Three Resolutions for Every Leader

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2013 is here, and many of us will be thinking about how we can change our lives for the better this year. Accordingly we will make a number of resolutions.  For all of you leaders out there (and really, we’re all leaders in one capacity or another), here are three resolutions I suggest you consider, to improve your organizational performance.

1)   Listen more: I’ve written previously about our tendency to be poor listeners (see “Are You Listening” at Senalosa.com), citing the sorry statistic that we listen at about a 25 percent comprehension rate. Two recent events brought this home to me on a very personal level. The first was a thirty minute so-called “exchange of ideas” meeting with the CEO of a company with whom I was considering a partnership. He spoke for at least twenty-seven of those thirty minutes, with no regard whatsoever for my input. Some exchange! More like a verbal tsunami. Not long afterward I was on the phone with someone who also graduated from the machine gun school of conversation. At one point, when I was able to squeeze a word into this ‘conversation,’ I mentioned the importance of listening in successful consulting engagements. He immediately broke in saying, “You’re right; I used to talk a lot, but now I mostly listen.” It was everything I could do to withhold my laughter. Not only is this behavior impolite, it’s counter-productive. We spend seven out of every ten minutes communicating with someone, and fully 45 percent of our time at the office is spent listening. If just a quarter of that information is getting through, think of the knowledge and productivity we’re squandering.

2)   Connect the dots: The CEO of a utility company asked his workers why they get up at 2:00 a.m., go out in the snow and risk their lives climbing a pole to get the electricity back up and running. Not a single one said it was because of the extra overtime money he’d receive. Instead, they replied that they did it because of the feeling they get upon seeing that cascade of lights come back on across the community. They know there are a lot of happy people there, and that provides them with a feeling of deep satisfaction. That’s connecting the dots between a job and the outcome it produces for a customer, and it doesn’t take a power outage to produce it. What can you do to make that connection for your employees?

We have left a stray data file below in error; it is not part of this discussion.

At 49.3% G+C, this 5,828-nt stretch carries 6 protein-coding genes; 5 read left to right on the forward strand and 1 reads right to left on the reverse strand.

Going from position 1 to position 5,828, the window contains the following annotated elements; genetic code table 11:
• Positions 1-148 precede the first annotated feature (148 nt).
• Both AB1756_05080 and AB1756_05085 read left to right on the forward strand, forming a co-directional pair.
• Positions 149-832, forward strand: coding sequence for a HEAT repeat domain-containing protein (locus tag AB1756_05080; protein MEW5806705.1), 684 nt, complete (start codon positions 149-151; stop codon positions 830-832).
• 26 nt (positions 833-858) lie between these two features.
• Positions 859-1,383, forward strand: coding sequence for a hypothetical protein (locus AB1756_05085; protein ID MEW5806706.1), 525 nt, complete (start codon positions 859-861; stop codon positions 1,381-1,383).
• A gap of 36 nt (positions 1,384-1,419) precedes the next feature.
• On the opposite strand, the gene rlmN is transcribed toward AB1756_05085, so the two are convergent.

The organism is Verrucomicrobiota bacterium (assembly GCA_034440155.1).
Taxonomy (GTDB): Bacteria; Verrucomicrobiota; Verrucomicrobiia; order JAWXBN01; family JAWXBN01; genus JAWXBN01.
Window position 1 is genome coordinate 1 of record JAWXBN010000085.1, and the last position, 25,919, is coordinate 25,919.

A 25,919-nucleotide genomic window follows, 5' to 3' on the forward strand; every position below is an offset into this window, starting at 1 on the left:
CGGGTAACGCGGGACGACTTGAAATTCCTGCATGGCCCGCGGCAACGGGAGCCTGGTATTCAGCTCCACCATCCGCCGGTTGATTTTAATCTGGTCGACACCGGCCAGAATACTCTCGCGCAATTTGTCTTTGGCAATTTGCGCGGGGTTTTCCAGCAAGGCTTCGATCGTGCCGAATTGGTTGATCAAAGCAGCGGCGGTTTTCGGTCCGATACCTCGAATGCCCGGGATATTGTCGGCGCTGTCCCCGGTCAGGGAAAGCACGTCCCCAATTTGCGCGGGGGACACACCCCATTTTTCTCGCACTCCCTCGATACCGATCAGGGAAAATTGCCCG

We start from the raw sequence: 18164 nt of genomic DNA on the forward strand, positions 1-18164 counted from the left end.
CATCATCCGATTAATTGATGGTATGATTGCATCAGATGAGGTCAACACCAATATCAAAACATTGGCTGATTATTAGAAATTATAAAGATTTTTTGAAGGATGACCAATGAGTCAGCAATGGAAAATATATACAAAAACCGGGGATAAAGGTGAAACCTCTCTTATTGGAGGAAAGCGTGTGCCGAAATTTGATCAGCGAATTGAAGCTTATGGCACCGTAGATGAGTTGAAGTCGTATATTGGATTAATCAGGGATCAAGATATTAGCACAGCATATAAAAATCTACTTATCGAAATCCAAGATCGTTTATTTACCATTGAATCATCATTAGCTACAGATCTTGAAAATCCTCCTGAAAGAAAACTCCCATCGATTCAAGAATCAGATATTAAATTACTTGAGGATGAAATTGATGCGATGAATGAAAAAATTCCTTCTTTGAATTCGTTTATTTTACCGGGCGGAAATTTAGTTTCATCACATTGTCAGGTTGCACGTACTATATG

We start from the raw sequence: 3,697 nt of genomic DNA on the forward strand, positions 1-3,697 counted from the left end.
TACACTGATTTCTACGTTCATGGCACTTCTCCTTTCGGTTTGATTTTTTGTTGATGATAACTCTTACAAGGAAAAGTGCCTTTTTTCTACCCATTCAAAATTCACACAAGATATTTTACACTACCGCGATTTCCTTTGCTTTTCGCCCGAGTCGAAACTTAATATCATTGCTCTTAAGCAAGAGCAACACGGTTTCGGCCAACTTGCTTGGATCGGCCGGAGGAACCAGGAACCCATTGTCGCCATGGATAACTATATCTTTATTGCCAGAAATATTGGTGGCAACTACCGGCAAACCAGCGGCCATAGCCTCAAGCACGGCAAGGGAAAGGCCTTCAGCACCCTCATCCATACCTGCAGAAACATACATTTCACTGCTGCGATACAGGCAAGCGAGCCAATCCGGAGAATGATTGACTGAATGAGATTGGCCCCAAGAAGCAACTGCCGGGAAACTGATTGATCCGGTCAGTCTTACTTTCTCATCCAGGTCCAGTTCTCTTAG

3)   Question “expert” advice: I recently had the chance to hear a well-known business guru address an audience on a number of topics, including talent management and how to successfully negotiate change. His advice for talent? Hire all the 23 year olds you can because they’ll ask questions ‘older’ workers are too hardened to ask. Huh? This flies in the face of most thinking about maximizing human capital and harnessing employee knowledge. And it’s ridiculous to suggest that ‘older’ people don’t want to learn. Later, on the subject of change, he suggested that when people criticize the case for change ask them why five times and you’ll eventually get to something that’s embarrassing to them. I question this as well. Why would you try to humiliate someone to get them to support your change agenda? Surely there are better, more humane and dignified ways. There is so much advice out there these days, and in order to stay relevant and create attention for themselves in an increasingly crowded market, it seems some so-called experts feel they have to constantly push the envelope of accepted practice. However, in doing so their advice sometimes roars past the respectable label of iconoclastic and simply doesn’t fit with the reality on the ground. So listen to the experts (couldn’t resist another listening plug), but be sure to bring in your own unique blend of knowledge and experience when assessing their guidance and its relevance for your organization.

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